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Friday, 1 February 2019

Mini reviews #25

Today’s mini-reviews, the twenty-fifth set brining the total number of this pithy summaries to 100, are all television productions!

Case Closed (YTV, 1996-present). Also known as Detective Conan and based on the manga series of the same name, this is a fun, long-running murder mystery anime with a ragged bunch of child detectives and plenty of allusions to Golden Age detective fiction. If you like anime or classic crime, if you’re a child or an adult, Case Closed is worth a watch.

How to Get Away with Murder (ABC, 2014-present). Overblown, preposterous, and compulsively watchable series about illogically sexy postgraduate law student and their intense relationships with barrister-cum-law professor Annalise Keating (played by Viola Davies, who singlehandedly elevates the programme from utter rubbish to must-see television).

You Get Me (Netflix, 2017). Frothy, silly teen psychological thriller from Netflix. You Get Me owes a great deal of its plot to Swimfan (2002) following a young couple whose relationship descends into bloodshed with the arrival of an obsessive Other Woman. Interestingly, I recently read an upcoming novel by a bestseller (not to be reviewed on this blog), which routinely rips off this rip-off TV film. Half the cast are Youtubers, which should tell you enough.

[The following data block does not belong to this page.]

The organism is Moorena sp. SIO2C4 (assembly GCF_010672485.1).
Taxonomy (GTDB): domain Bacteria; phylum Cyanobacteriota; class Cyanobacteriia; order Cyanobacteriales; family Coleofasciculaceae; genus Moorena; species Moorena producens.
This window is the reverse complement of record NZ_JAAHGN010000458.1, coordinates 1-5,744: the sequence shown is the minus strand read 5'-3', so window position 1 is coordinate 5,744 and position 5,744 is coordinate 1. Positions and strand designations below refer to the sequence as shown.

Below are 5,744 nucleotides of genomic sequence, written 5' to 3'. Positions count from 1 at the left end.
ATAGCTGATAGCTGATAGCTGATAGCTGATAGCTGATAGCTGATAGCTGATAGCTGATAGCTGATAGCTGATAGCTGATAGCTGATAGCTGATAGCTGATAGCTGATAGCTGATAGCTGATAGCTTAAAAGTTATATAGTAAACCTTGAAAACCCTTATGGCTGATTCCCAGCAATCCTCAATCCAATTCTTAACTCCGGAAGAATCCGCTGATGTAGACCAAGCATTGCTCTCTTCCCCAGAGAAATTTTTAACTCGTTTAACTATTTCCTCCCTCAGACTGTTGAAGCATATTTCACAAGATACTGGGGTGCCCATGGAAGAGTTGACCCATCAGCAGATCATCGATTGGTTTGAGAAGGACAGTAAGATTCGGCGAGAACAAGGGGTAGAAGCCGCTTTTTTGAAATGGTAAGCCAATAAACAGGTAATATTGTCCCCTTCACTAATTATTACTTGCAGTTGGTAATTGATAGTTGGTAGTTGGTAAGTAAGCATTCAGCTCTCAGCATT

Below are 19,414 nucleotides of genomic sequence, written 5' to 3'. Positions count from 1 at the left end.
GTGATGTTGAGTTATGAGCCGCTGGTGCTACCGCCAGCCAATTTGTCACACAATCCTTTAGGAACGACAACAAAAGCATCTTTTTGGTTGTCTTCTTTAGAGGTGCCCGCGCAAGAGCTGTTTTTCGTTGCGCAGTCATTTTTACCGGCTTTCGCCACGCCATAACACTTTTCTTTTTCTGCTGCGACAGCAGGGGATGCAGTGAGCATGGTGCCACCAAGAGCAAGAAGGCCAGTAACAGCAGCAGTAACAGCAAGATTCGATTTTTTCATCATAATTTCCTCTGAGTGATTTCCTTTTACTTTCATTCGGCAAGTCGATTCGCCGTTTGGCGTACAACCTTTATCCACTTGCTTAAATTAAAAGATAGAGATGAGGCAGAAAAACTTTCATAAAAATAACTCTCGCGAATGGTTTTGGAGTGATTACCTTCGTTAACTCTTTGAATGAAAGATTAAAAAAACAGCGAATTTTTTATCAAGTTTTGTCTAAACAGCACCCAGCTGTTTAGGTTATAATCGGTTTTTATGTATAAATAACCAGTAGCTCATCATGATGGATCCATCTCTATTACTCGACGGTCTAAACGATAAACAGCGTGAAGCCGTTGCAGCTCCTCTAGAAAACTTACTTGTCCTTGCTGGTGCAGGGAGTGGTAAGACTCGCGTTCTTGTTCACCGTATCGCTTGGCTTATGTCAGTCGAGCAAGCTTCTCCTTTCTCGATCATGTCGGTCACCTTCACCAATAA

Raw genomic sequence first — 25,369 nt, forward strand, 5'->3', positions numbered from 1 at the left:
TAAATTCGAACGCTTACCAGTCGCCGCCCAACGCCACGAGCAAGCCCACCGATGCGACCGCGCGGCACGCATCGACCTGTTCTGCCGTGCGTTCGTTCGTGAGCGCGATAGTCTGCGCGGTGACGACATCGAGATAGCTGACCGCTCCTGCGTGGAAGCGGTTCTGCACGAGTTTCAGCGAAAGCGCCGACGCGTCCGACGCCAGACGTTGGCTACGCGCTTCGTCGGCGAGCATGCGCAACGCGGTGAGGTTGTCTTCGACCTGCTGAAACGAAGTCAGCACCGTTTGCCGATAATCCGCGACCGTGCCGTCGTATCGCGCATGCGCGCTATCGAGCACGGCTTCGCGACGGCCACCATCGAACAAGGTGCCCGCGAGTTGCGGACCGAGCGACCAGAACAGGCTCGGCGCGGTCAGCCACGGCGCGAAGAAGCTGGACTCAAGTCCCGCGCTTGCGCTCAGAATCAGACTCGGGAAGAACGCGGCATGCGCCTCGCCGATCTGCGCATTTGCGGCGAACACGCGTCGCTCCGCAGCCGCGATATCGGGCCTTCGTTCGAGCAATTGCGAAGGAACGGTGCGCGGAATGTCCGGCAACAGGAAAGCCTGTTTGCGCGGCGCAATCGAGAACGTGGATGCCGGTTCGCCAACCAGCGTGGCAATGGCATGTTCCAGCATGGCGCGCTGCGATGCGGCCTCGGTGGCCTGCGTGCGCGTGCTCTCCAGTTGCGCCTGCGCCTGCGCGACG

You (Netflix, 2018). Engrossing ten-part Netflix adaptation of the novel by Caroline Kepnes, charting a bookseller’s obsession with a young writer, as it descends through social media stalking into very dark places.


Agatha and the Truth of Murder (Channel 5, 2018). In my December post, I mentioned that I thought this drama was not terrible and some of my friends let me know that I was wrong. But I stand by what I said: while the budget is clearly not great, Tom Dalton’s script mishmashes real events in a bizarre way, and Ruth Bradley’s performance as Christie is underwhelming, I thought the whole thing was fine. Agatha Christie as detective — especially in those missing days in 1926 — has been done to death, and this Channel 5 drama doesn’t offer anything particularly new. But it’s relatively inoffensive, and the plot is structured along the lines of an Agatha Christie novel of the period. That is a first for one of these projects, and makes it worth watching. Bradley has indicated that she might reprise the role. With Andrew Wilson’s series along similar lines expecting a TV home soon, that would be interesting. 

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